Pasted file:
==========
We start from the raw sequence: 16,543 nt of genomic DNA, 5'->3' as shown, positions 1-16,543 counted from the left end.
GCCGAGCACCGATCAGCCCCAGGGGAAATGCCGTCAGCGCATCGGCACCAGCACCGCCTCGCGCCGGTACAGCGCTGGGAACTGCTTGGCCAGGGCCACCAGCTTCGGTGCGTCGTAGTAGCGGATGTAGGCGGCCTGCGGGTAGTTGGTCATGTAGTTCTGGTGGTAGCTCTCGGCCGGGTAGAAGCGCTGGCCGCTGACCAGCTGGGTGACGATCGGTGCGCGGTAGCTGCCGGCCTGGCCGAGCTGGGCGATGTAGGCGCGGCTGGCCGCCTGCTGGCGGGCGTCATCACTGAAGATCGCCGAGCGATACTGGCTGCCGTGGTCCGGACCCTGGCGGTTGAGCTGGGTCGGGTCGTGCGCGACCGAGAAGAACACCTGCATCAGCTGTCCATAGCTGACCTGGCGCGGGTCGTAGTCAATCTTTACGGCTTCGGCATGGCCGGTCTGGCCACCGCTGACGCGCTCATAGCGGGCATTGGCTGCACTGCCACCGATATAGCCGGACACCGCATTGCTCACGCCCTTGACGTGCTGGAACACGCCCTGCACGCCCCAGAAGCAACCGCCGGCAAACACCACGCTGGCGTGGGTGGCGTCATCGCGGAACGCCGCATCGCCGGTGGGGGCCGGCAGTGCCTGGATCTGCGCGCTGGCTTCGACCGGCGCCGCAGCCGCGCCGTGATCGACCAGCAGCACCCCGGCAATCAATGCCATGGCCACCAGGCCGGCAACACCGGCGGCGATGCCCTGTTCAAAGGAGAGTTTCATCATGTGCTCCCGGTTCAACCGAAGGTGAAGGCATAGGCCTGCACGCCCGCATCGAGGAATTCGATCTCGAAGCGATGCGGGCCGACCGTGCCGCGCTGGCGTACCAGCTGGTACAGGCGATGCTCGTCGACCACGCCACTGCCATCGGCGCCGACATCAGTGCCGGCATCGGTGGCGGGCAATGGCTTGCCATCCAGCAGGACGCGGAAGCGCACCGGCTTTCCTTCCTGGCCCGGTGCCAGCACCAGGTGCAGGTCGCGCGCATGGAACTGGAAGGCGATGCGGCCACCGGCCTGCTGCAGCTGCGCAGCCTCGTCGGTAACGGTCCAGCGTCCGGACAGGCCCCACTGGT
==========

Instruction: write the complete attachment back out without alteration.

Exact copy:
We start from the raw sequence: 16,543 nt of genomic DNA, 5'->3' as shown, positions 1-16,543 counted from the left end.
GCCGAGCACCGATCAGCCCCAGGGGAAATGCCGTCAGCGCATCGGCACCAGCACCGCCTCGCGCCGGTACAGCGCTGGGAACTGCTTGGCCAGGGCCACCAGCTTCGGTGCGTCGTAGTAGCGGATGTAGGCGGCCTGCGGGTAGTTGGTCATGTAGTTCTGGTGGTAGCTCTCGGCCGGGTAGAAGCGCTGGCCGCTGACCAGCTGGGTGACGATCGGTGCGCGGTAGCTGCCGGCCTGGCCGAGCTGGGCGATGTAGGCGCGGCTGGCCGCCTGCTGGCGGGCGTCATCACTGAAGATCGCCGAGCGATACTGGCTGCCGTGGTCCGGACCCTGGCGGTTGAGCTGGGTCGGGTCGTGCGCGACCGAGAAGAACACCTGCATCAGCTGTCCATAGCTGACCTGGCGCGGGTCGTAGTCAATCTTTACGGCTTCGGCATGGCCGGTCTGGCCACCGCTGACGCGCTCATAGCGGGCATTGGCTGCACTGCCACCGATATAGCCGGACACCGCATTGCTCACGCCCTTGACGTGCTGGAACACGCCCTGCACGCCCCAGAAGCAACCGCCGGCAAACACCACGCTGGCGTGGGTGGCGTCATCGCGGAACGCCGCATCGCCGGTGGGGGCCGGCAGTGCCTGGATCTGCGCGCTGGCTTCGACCGGCGCCGCAGCCGCGCCGTGATCGACCAGCAGCACCCCGGCAATCAATGCCATGGCCACCAGGCCGGCAACACCGGCGGCGATGCCCTGTTCAAAGGAGAGTTTCATCATGTGCTCCCGGTTCAACCGAAGGTGAAGGCATAGGCCTGCACGCCCGCATCGAGGAATTCGATCTCGAAGCGATGCGGGCCGACCGTGCCGCGCTGGCGTACCAGCTGGTACAGGCGATGCTCGTCGACCACGCCACTGCCATCGGCGCCGACATCAGTGCCGGCATCGGTGGCGGGCAATGGCTTGCCATCCAGCAGGACGCGGAAGCGCACCGGCTTTCCTTCCTGGCCCGGTGCCAGCACCAGGTGCAGGTCGCGCGCATGGAACTGGAAGGCGATGCGGCCACCGGCCTGCTGCAGCTGCGCAGCCTCGTCGGTAACGGTCCAGCGTCCGGACAGGCCCCACTGGT